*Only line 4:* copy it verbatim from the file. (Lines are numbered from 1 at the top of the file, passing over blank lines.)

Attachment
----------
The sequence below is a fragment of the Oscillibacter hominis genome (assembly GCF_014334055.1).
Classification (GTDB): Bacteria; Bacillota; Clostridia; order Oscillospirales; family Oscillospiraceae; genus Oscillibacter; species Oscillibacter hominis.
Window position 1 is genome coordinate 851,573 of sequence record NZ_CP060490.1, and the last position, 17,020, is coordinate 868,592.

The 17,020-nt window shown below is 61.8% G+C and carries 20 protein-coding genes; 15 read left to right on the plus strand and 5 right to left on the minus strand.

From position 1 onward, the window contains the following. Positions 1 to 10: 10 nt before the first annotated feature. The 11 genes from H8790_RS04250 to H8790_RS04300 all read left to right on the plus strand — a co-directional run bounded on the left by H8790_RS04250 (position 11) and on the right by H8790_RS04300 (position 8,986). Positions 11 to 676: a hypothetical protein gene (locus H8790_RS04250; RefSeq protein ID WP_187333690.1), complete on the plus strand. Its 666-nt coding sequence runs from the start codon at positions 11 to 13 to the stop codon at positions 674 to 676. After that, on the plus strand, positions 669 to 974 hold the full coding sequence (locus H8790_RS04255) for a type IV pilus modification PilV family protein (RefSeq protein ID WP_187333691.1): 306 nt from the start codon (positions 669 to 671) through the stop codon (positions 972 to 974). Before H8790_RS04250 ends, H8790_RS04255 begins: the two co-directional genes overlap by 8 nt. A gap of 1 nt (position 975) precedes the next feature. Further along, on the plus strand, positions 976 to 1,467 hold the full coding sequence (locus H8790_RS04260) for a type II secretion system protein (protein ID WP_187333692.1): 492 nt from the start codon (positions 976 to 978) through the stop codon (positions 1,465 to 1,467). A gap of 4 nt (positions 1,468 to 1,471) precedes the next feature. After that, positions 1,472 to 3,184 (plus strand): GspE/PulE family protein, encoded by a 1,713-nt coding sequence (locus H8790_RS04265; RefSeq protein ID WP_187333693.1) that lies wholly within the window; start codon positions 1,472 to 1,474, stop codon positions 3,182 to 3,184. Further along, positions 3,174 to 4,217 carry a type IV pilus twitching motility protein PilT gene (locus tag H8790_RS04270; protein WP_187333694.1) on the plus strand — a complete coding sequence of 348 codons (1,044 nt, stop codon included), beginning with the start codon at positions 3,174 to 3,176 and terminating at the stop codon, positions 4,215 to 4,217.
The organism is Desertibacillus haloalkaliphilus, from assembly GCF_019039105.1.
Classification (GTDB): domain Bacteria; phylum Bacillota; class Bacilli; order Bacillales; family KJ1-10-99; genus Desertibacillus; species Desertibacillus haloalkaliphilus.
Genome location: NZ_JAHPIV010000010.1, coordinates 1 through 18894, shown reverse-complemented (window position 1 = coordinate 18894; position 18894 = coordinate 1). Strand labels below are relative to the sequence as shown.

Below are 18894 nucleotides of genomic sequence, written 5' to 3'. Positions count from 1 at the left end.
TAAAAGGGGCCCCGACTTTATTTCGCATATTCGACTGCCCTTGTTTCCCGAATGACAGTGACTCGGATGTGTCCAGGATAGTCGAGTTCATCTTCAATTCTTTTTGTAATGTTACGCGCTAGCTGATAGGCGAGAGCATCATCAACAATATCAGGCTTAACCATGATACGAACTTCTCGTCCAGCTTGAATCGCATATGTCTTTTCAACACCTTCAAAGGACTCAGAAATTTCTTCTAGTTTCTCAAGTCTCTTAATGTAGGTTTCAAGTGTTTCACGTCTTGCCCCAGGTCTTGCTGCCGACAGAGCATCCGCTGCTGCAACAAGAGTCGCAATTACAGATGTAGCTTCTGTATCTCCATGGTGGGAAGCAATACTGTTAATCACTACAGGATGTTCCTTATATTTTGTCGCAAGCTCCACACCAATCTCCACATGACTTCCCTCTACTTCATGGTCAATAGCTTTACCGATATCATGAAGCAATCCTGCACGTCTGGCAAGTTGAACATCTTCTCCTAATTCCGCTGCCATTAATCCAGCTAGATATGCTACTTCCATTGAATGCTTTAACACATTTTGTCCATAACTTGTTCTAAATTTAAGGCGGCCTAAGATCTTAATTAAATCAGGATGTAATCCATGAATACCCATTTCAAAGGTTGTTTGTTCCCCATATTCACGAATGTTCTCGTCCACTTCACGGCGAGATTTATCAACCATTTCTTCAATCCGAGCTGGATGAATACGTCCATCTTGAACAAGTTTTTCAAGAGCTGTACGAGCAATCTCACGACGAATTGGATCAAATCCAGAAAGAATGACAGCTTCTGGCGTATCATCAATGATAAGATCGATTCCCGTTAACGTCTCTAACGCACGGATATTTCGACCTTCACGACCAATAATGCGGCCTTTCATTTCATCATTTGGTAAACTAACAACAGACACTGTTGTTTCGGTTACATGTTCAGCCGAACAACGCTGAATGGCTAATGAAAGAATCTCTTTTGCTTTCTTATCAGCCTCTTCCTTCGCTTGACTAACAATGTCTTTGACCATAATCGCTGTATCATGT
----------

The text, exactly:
The 17,020-nt window shown below is 61.8% G+C and carries 20 protein-coding genes; 15 read left to right on the plus strand and 5 right to left on the minus strand.